Homeless advocates claim victory in San Jose

- Homeless and homeless advocates are claiming victory Thursday after they said the City of San Jose has backed down on a controversial crackdown to feed the homeless at a downtown park.

A city spokeswoman said they want to focus more on educating the homeless on how to get help and educating the public on the concerns with feeding the homeless before enforcing the ordinance.
               
It’s a random act of kindness from Brandon Gillian who had leftovers from work. He decided to feed those less fortunate at St. James Park in San Jose Thursday night.

“I understand living out here in San Jose is very difficult,” said Gillian. “It's very hard. It's very expensive. The quality of life for everybody is not equal.”

It’s food 57-year-old Lavelle Moore on, yet it's an act that's stirred up controversy.

Last month, the City of San Jose, driven by residents complaining about litter and trash, considered issuing citations tentatively in early August. The city was planning to enforce a 2005 ordinance prohibiting food distribution. The plan drew outrage. On Wednesday, homeless advocates said the city told them they're now backing down.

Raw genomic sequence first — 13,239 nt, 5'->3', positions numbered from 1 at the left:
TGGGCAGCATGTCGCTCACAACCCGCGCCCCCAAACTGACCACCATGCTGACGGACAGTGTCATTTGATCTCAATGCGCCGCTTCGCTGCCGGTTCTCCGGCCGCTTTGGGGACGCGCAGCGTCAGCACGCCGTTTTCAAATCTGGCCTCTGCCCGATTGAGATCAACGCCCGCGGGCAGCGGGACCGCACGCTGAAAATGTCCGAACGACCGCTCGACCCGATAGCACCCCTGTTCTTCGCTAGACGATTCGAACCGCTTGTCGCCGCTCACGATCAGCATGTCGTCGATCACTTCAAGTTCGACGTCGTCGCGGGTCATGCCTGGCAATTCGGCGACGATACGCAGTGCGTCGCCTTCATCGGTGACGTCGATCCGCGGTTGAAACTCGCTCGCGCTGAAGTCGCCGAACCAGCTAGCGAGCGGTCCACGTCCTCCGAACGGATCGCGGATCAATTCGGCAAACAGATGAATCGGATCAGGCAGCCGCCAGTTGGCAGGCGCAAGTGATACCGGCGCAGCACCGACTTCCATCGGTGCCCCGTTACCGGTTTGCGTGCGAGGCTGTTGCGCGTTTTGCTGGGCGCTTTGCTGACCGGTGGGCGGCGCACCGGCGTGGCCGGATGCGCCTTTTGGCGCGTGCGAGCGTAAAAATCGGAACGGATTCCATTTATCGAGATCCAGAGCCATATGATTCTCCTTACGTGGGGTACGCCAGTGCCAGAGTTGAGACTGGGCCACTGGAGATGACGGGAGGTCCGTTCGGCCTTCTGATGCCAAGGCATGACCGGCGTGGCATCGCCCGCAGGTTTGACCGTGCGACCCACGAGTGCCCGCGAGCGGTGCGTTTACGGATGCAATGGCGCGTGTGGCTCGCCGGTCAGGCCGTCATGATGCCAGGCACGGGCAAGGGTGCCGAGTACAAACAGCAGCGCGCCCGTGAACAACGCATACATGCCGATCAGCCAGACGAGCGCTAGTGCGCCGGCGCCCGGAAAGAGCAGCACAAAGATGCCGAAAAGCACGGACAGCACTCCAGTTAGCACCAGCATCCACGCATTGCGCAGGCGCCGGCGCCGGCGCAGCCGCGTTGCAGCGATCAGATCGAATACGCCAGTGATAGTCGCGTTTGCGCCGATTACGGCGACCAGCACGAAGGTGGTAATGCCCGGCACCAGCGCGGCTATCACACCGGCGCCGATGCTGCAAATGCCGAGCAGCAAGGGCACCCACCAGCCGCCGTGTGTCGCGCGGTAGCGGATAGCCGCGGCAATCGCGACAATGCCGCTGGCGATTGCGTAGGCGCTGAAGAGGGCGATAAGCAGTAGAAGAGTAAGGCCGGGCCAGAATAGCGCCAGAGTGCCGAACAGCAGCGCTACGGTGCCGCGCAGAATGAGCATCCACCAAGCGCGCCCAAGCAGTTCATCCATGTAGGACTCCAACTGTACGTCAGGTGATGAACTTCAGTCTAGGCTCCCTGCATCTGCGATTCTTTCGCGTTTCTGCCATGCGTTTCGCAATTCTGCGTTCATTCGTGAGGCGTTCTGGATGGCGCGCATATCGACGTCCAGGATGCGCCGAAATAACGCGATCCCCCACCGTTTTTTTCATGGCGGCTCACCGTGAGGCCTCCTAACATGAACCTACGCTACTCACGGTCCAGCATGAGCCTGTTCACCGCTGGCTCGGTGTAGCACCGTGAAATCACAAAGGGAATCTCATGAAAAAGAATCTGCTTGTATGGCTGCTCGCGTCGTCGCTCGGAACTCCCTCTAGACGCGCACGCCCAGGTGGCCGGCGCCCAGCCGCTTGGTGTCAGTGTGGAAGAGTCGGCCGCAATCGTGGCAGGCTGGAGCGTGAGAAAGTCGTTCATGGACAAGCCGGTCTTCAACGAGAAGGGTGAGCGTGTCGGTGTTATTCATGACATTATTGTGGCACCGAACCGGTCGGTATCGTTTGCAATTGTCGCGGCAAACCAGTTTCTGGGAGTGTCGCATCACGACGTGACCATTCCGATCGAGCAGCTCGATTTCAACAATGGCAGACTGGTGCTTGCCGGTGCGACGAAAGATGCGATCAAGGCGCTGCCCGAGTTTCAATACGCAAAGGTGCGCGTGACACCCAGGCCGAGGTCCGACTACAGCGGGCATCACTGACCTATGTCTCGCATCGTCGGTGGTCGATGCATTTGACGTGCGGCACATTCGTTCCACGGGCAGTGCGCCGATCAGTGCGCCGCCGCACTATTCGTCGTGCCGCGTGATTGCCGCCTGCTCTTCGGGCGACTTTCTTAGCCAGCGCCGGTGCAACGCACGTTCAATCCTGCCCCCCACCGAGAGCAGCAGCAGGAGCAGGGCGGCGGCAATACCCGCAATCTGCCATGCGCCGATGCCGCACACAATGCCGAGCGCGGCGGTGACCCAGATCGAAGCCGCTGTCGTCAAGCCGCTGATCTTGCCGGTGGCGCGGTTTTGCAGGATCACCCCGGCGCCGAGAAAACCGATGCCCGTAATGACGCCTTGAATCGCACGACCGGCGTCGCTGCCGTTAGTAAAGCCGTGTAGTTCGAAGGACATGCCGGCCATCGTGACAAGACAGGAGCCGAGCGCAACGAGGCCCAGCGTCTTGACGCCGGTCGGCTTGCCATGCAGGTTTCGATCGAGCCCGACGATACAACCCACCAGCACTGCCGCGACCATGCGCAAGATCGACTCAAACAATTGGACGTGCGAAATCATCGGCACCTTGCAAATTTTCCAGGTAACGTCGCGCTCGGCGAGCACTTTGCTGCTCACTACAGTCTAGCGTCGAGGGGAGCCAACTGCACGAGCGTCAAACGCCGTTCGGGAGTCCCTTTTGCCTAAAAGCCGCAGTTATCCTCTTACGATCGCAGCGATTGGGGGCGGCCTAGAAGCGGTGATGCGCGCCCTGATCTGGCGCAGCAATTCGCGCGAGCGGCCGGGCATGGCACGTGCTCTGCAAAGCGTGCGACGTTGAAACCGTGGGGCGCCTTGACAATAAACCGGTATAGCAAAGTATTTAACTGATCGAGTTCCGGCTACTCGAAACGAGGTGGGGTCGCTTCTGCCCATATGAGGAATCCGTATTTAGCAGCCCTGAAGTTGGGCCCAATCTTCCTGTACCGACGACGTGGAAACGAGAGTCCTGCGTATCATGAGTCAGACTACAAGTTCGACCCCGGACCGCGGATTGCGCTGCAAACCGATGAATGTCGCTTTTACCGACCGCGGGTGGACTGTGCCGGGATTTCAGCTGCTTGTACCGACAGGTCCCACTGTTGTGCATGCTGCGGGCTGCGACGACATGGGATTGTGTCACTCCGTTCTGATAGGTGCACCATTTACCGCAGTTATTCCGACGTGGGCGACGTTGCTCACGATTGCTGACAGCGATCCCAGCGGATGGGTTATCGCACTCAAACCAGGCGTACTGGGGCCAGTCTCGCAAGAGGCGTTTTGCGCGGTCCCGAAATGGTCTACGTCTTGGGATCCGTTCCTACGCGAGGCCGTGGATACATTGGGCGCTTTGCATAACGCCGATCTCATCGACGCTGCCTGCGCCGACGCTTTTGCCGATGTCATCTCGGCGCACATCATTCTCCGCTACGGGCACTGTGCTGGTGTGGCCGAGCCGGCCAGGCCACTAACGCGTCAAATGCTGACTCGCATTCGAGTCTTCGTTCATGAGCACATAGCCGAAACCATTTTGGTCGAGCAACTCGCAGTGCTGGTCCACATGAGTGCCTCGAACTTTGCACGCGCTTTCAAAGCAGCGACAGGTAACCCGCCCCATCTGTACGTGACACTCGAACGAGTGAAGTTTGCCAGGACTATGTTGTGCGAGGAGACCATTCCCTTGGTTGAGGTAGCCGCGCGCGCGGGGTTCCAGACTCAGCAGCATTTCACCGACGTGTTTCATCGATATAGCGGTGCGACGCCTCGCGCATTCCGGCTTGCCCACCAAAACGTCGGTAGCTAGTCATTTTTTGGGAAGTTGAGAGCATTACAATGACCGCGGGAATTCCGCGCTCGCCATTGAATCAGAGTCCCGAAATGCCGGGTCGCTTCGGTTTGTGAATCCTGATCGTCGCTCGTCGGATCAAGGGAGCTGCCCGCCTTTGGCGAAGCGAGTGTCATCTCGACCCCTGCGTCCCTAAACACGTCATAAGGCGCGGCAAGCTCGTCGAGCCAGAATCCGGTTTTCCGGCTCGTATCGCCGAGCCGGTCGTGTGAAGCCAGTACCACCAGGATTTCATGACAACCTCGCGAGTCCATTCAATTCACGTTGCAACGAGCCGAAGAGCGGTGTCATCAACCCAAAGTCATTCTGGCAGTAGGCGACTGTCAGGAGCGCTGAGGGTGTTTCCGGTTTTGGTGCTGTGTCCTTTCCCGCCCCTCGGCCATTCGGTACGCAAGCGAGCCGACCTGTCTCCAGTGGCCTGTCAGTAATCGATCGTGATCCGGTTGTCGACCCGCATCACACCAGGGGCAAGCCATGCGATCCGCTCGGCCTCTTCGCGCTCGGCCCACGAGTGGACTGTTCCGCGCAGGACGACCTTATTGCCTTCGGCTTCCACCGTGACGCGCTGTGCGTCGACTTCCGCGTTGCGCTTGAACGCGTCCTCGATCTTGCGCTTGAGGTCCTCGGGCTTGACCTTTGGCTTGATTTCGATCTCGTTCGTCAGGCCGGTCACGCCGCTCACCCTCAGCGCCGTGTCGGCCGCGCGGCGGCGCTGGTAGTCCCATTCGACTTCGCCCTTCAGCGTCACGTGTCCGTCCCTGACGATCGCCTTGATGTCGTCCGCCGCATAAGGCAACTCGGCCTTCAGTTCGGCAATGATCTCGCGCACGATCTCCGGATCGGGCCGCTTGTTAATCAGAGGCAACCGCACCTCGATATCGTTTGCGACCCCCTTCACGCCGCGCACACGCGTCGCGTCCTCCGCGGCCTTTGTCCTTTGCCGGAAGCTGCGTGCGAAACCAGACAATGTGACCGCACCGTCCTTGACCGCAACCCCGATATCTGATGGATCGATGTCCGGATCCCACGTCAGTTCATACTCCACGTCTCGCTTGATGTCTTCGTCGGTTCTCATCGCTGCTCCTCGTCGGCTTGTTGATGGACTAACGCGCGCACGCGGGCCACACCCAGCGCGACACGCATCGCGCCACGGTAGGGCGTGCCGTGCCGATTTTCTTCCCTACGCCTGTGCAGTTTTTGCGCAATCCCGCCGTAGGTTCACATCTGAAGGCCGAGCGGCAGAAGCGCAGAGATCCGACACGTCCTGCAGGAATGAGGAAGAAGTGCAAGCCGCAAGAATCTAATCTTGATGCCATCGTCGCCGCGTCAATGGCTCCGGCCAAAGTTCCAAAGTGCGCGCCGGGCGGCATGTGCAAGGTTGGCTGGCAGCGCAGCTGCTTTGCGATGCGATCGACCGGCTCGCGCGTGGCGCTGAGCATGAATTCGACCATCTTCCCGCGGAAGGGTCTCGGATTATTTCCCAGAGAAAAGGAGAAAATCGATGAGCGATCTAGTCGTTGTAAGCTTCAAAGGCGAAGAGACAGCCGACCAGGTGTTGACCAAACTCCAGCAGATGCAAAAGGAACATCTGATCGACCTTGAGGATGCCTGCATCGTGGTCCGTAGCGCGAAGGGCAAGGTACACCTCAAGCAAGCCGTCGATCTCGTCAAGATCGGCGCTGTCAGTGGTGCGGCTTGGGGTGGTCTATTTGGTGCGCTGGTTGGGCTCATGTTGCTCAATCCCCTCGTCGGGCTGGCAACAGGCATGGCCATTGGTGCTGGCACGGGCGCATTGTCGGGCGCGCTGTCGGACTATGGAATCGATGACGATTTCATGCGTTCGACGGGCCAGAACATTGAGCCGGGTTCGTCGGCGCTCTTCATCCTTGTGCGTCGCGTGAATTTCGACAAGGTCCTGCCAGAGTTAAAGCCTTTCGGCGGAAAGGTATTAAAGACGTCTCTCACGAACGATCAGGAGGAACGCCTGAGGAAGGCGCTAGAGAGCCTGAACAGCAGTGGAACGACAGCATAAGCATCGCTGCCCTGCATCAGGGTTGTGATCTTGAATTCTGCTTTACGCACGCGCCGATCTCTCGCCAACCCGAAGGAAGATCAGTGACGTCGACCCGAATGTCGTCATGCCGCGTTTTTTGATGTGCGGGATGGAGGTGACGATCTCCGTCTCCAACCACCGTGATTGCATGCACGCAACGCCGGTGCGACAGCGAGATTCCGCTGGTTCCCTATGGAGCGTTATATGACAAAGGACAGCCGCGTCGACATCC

“Right now it's off the table so anyone who comes to feed can continue to feed and be free of fear they may get citied,” said Homeless Advocate Robert Aguirre.

A spokeswoman for the City of San Jose points to eight soup kitchens in downtown, four within walking distance of St. James Park. She said the city is focusing on education rather than enforcement at this time.

“We are not here to issue citations unnecessarily,” said City of San Jose Spokeswoman Cheryl Wessling. “We're here to get the community to work together.”

“I appreciate that the city is willing to be reasonable,” said Pastor Scott Wagers of CHAM Deliverance Ministries. “We are reaffirming their dignity and their humanity. We are reaffirming the church's right to take care of the poor.”

Advocates point to strong opposition from church groups and hardships for disabled homeless individuals to get to soup kitchens.

Gilbert Chacon works downtown and has mixed emotions. He said he’s a little disappointed the city is backing down given few families are ever at the park.

“They have to put a stop to it,” said Chacon. “I know it's hard for them but they do have to stop because they are giving them free reign.”

Homeless addvocates are pushing for a piece of land or property downtown where they can get a permit to serve food. In the meantime, advocates say they're willing to start a program to help clean up trash at the park.

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